Publications by authors named "S A Kochewad"

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Microencapsulated and Lyophilized Lactobacillus acidophilus Improved Gut Health and Immune Status of Preruminant Calves.

Probiotics Antimicrob Proteins 2021 Jul 20. Epub 2021 Jul 20.

Livestock Production and Management Section, Indian Veterinary Research Institute, Izatnagar, 243122, UP, India.

The present study was conducted to study the effect of microencapsulated, lyophilized, or fermented milk using Lactobacillus acidophilus NCDC15 as a probiotic to improve gut health, growth, nutrient utilization, and immunity status of young crossbred calves. The viable culture of L. acidophilus was used for preparation of different probiotic forms/products. To compare the efficacy of probiotic products, twenty crossbred calves (3-day old) were divided into four groups (n = 5), control (C), fed only milk and basal diet, and treatment groups, supplemented with microencapsulated, fermented, and lyophilized probiotic at 10 colony-forming units, respectively. Probiotic-supplemented groups showed reduction in faecal score, faecal pH, and ammonia concentration as compared to control indicating decreased diarrheal incidence. There was an increase (P < 0.05) in the concentration of faecal lactate and butyrate in the probiotic-supplemented groups. The faecal count (log10 (CFU)/g of fresh faeces) of lactobacilli and bifidobacteria was higher (P < 0.05), whereas faecal coliforms and clostridia count were reduced (P < 0.001) in all the probiotic fed groups as compared to control. The cell-mediated immunity was improved (P < 0.05) in the microencapsulated and fermented probiotic groups. However, there was no effect on the nutrient utilization, average daily gain, and blood biochemical profile. Therefore, it is concluded that the fermented, microencapsulated and lyophilized probiotic products were superior in improving the gut health in terms of its microbiota and metabolites and cell-mediated immunity response in calves, irrespective of form of probiotic. The increased population of Lactobacillus and Bifidobacterium decreased the colonization of the gut by pathogens such as Escherichia coli and Clostridium by exclusion and production of organic acids in the intestine. This decreased the diarrhoeal incidence (1.3 vs 1.8) and days in diarrhoea (3.9 vs 5.8) in calves in probiotic fed groups as compared to control.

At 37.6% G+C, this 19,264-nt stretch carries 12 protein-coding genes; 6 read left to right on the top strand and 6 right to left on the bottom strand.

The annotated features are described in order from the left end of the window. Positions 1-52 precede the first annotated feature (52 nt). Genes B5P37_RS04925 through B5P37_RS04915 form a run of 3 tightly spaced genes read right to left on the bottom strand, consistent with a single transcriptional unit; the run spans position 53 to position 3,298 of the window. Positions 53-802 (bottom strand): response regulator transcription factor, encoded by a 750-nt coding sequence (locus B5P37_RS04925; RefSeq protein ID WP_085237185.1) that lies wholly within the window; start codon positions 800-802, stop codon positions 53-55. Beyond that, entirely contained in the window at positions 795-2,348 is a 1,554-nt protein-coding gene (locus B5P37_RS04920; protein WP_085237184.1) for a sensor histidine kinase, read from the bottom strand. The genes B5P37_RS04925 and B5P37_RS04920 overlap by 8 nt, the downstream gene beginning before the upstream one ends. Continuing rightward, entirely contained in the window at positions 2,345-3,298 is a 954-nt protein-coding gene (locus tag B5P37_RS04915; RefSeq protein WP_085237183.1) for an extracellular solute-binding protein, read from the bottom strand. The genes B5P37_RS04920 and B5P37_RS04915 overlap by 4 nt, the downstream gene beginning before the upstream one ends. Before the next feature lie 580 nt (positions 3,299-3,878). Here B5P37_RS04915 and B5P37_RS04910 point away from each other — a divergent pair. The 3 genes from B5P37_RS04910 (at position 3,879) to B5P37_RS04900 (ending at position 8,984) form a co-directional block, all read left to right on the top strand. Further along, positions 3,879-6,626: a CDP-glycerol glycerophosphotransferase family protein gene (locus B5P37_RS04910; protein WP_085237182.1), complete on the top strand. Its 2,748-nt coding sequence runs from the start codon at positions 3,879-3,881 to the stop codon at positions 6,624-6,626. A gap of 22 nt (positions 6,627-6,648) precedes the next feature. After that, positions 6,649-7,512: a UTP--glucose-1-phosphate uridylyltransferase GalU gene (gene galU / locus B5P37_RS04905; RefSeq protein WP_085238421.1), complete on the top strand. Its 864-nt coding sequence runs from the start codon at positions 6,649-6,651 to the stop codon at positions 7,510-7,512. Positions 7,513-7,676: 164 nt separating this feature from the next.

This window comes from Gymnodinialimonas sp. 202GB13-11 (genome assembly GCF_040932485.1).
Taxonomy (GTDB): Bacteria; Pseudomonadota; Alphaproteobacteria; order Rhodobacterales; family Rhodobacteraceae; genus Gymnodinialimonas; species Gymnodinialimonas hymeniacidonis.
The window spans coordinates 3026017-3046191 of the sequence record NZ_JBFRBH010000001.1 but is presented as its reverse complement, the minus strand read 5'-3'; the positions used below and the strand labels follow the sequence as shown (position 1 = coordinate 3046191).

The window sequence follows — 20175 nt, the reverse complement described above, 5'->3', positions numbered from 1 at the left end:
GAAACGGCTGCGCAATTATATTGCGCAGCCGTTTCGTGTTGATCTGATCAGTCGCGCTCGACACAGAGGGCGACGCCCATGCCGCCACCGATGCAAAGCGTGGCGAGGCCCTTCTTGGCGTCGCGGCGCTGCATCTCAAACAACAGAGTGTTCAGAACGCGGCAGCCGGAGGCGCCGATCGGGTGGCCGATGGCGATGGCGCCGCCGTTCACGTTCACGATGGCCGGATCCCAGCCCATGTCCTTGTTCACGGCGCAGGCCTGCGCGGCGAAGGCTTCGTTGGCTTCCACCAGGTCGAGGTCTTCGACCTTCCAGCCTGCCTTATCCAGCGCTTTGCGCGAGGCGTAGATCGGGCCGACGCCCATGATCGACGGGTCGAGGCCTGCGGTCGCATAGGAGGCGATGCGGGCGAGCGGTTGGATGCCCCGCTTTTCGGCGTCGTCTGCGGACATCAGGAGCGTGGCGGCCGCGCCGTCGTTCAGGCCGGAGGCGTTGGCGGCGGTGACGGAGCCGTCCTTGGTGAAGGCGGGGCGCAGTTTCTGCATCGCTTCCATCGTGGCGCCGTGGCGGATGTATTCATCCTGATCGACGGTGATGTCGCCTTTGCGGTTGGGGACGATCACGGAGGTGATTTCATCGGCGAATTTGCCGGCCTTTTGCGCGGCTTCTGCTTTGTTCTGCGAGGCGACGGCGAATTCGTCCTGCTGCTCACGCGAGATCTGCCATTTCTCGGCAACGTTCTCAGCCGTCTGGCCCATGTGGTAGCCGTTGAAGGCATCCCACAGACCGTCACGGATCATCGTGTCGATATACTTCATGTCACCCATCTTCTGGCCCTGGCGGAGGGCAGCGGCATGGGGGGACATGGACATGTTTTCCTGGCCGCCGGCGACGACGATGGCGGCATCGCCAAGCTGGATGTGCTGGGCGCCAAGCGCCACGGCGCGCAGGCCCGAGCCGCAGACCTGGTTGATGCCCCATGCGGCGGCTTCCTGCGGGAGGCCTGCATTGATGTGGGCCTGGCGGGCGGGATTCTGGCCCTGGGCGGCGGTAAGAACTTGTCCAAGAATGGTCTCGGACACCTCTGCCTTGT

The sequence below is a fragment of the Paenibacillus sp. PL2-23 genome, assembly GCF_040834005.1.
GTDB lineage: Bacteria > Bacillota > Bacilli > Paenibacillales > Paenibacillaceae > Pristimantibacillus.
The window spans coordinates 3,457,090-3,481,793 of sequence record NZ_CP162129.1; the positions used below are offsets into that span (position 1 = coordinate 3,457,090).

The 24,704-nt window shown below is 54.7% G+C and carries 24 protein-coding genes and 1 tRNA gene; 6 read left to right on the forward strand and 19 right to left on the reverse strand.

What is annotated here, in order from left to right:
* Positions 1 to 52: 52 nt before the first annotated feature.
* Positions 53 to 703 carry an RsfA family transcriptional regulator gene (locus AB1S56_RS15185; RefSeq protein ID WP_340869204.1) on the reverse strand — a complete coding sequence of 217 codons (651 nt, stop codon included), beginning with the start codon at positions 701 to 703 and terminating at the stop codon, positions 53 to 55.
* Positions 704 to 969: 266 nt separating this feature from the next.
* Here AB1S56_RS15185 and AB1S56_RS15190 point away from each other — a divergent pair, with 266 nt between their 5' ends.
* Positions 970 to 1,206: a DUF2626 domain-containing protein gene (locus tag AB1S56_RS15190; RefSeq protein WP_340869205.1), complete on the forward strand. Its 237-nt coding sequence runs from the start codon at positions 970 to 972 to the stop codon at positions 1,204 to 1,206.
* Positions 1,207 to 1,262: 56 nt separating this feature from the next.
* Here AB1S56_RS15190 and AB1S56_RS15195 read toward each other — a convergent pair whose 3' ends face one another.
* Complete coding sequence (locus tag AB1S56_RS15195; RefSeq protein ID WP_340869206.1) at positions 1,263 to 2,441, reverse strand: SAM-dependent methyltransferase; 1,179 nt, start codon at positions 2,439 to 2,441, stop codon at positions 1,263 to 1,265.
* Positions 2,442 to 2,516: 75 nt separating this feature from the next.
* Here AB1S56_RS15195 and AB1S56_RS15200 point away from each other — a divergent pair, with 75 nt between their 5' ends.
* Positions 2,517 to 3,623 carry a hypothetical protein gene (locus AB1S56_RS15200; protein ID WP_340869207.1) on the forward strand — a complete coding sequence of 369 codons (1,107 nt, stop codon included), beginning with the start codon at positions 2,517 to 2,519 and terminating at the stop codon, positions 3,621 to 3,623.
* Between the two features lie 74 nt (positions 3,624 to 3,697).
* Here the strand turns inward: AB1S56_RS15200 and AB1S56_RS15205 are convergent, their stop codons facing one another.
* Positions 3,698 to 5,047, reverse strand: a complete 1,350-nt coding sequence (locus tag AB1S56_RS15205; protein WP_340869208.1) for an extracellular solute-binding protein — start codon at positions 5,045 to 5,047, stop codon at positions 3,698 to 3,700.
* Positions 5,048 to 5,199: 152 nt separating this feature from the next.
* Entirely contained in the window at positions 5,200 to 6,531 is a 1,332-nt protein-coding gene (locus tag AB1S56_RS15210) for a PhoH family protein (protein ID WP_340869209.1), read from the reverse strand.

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Source
http://dx.doi.org/10.1007/s12602-021-09821-4DOI Listing
July 2021
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